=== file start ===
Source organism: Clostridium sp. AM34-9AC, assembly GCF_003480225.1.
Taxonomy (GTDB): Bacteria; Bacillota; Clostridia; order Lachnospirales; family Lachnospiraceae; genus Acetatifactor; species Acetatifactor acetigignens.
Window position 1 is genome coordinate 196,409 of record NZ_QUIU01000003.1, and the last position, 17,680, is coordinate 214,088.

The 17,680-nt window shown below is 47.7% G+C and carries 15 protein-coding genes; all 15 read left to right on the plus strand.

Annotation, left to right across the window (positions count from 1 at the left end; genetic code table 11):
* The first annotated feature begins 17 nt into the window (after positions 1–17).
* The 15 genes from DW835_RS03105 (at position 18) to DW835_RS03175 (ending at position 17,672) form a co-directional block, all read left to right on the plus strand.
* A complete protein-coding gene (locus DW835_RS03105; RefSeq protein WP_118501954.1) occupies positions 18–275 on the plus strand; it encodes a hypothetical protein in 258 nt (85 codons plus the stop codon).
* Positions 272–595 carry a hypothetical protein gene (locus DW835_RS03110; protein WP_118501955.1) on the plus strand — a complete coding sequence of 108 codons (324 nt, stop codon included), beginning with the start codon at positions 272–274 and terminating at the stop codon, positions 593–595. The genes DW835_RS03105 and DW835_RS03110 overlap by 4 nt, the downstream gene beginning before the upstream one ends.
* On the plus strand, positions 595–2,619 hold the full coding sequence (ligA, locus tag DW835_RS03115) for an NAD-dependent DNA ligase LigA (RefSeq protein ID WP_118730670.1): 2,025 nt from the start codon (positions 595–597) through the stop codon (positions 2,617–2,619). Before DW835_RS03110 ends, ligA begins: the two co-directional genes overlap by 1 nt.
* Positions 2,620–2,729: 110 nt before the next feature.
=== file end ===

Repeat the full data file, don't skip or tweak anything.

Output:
Source organism: Clostridium sp. AM34-9AC, assembly GCF_003480225.1.
Taxonomy (GTDB): Bacteria; Bacillota; Clostridia; order Lachnospirales; family Lachnospiraceae; genus Acetatifactor; species Acetatifactor acetigignens.
Window position 1 is genome coordinate 196,409 of record NZ_QUIU01000003.1, and the last position, 17,680, is coordinate 214,088.

The 17,680-nt window shown below is 47.7% G+C and carries 15 protein-coding genes; all 15 read left to right on the plus strand.

Annotation, left to right across the window (positions count from 1 at the left end; genetic code table 11):
* The first annotated feature begins 17 nt into the window (after positions 1–17).
* The 15 genes from DW835_RS03105 (at position 18) to DW835_RS03175 (ending at position 17,672) form a co-directional block, all read left to right on the plus strand.
* A complete protein-coding gene (locus DW835_RS03105; RefSeq protein WP_118501954.1) occupies positions 18–275 on the plus strand; it encodes a hypothetical protein in 258 nt (85 codons plus the stop codon).
* Positions 272–595 carry a hypothetical protein gene (locus DW835_RS03110; protein WP_118501955.1) on the plus strand — a complete coding sequence of 108 codons (324 nt, stop codon included), beginning with the start codon at positions 272–274 and terminating at the stop codon, positions 593–595. The genes DW835_RS03105 and DW835_RS03110 overlap by 4 nt, the downstream gene beginning before the upstream one ends.
* On the plus strand, positions 595–2,619 hold the full coding sequence (ligA, locus tag DW835_RS03115) for an NAD-dependent DNA ligase LigA (RefSeq protein ID WP_118730670.1): 2,025 nt from the start codon (positions 595–597) through the stop codon (positions 2,617–2,619). Before DW835_RS03110 ends, ligA begins: the two co-directional genes overlap by 1 nt.
* Positions 2,620–2,729: 110 nt before the next feature.